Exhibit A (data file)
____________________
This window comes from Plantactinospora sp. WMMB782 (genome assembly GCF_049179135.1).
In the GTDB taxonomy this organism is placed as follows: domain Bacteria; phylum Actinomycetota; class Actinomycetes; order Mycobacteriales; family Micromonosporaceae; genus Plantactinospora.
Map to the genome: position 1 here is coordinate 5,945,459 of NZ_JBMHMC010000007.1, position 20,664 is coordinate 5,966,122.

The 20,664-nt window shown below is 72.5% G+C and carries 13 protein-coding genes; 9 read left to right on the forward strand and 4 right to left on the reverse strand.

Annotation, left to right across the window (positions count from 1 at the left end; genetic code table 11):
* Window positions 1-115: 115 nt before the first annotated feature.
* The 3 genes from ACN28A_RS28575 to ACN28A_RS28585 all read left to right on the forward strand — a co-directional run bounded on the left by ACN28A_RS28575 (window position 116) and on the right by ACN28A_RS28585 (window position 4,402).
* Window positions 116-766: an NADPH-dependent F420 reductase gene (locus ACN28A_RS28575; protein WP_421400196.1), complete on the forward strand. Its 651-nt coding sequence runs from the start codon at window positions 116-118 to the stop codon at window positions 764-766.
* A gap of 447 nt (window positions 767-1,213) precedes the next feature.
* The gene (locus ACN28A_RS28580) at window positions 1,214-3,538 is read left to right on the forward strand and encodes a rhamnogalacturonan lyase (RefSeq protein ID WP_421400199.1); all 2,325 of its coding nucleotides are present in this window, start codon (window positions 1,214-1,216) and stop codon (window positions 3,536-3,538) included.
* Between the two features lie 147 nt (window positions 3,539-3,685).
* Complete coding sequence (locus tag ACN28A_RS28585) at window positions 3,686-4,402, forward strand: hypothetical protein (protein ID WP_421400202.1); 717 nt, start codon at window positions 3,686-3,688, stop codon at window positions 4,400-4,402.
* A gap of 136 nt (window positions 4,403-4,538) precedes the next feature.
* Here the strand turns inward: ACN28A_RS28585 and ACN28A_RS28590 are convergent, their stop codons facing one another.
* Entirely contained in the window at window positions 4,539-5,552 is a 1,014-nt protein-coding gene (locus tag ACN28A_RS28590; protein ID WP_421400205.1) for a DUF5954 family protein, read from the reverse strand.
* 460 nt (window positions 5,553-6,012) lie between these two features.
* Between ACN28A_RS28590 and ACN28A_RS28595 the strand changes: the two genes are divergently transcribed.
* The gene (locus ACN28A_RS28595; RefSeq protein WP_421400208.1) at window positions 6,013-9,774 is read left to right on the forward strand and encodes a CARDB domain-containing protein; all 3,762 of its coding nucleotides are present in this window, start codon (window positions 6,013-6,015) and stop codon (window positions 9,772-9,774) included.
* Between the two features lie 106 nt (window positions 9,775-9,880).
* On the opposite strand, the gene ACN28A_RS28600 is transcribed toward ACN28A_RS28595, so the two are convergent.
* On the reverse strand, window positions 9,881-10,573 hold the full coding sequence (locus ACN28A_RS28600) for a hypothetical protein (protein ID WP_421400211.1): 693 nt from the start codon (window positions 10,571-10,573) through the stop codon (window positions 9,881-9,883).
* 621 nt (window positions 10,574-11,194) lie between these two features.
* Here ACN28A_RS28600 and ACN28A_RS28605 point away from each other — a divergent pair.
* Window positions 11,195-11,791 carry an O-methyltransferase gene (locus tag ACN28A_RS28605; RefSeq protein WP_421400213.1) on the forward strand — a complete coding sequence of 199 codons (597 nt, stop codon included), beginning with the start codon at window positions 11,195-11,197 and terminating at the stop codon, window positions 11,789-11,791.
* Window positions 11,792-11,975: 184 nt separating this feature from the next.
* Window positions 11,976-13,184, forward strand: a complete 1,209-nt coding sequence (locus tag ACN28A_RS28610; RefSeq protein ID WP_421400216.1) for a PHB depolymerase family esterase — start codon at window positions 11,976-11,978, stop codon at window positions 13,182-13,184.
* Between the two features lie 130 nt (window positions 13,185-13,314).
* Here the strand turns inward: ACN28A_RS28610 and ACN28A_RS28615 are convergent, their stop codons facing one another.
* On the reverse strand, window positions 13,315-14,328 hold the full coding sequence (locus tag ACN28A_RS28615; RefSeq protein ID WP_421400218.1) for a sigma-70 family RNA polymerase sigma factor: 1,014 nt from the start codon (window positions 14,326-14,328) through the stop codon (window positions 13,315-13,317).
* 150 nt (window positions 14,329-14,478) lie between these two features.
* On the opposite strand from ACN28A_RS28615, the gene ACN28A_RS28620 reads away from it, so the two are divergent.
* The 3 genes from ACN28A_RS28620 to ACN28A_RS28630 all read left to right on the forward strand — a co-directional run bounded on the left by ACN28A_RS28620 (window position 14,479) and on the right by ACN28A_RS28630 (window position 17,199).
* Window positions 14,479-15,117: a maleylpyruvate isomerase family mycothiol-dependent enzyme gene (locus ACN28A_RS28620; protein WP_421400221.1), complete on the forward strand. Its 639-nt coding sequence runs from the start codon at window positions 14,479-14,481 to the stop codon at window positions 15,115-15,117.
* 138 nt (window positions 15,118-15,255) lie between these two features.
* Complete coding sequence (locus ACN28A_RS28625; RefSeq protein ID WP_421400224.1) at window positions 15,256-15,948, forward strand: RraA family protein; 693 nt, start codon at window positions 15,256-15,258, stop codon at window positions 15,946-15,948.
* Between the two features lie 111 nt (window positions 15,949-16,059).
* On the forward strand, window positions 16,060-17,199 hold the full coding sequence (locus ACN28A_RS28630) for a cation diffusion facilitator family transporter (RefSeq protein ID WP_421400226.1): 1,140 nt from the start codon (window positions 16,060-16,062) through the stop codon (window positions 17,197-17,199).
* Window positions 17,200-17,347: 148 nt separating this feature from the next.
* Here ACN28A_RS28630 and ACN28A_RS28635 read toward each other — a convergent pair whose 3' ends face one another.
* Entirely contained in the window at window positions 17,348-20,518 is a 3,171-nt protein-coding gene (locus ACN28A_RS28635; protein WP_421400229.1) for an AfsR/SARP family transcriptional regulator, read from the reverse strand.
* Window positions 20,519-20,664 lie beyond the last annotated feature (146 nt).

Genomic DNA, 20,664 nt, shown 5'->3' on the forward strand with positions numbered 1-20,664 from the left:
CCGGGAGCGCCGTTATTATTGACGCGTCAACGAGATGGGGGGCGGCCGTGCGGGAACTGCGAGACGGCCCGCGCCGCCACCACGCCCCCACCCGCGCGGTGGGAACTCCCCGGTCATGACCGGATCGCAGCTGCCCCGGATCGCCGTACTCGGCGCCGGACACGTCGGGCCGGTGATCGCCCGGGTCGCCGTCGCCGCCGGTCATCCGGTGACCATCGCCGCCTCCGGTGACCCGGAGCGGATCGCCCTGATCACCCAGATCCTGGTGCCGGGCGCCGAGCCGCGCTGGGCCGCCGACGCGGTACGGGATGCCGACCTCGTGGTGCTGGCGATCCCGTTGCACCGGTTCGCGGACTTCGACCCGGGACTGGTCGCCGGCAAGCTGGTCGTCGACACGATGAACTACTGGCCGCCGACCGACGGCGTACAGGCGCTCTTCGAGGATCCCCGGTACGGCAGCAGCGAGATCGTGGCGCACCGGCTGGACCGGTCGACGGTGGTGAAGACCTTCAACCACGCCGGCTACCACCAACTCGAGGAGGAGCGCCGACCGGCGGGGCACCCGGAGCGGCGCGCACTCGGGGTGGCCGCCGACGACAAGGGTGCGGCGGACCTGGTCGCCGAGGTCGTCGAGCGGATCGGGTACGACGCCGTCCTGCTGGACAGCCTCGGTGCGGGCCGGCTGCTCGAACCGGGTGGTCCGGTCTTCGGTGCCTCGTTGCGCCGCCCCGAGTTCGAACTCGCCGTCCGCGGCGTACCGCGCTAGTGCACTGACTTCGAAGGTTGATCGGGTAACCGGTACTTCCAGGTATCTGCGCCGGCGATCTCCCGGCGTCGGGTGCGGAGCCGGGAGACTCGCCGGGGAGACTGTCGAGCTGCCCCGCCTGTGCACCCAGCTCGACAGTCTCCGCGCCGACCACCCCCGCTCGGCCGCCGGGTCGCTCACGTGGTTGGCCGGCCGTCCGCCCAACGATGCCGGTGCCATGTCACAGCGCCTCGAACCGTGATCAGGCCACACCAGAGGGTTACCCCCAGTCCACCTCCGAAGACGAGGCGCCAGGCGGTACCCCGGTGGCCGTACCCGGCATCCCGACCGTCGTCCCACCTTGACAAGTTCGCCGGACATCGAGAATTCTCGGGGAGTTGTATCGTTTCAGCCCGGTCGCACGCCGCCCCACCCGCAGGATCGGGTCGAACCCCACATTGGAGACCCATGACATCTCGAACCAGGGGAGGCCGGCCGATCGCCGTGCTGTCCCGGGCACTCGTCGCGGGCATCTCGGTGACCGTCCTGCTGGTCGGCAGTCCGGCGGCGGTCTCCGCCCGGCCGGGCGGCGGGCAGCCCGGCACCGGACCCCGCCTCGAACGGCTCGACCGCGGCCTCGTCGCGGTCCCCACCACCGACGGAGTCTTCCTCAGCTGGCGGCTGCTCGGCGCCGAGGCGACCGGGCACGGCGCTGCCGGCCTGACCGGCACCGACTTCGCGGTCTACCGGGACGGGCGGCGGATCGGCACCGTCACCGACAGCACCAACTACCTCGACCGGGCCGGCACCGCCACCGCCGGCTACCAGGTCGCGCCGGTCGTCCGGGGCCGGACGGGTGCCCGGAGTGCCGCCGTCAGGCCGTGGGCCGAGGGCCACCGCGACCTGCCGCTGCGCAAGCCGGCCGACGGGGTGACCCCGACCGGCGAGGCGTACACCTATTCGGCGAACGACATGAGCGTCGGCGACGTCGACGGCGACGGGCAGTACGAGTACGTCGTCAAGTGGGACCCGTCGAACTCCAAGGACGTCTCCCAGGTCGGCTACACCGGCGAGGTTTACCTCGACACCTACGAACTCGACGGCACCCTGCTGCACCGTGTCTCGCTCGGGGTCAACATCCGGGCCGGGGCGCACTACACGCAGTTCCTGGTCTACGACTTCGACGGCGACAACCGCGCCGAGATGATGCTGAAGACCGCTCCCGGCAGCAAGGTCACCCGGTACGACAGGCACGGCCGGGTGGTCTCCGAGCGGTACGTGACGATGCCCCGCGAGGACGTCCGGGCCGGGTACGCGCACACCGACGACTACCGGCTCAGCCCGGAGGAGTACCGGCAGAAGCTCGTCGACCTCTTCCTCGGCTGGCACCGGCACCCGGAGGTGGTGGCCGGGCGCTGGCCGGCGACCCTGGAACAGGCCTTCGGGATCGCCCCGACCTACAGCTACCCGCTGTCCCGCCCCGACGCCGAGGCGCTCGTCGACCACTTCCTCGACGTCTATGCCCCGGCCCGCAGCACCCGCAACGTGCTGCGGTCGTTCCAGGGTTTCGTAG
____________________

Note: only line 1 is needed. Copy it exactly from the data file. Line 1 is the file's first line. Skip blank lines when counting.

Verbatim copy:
This window comes from Plantactinospora sp. WMMB782 (genome assembly GCF_049179135.1).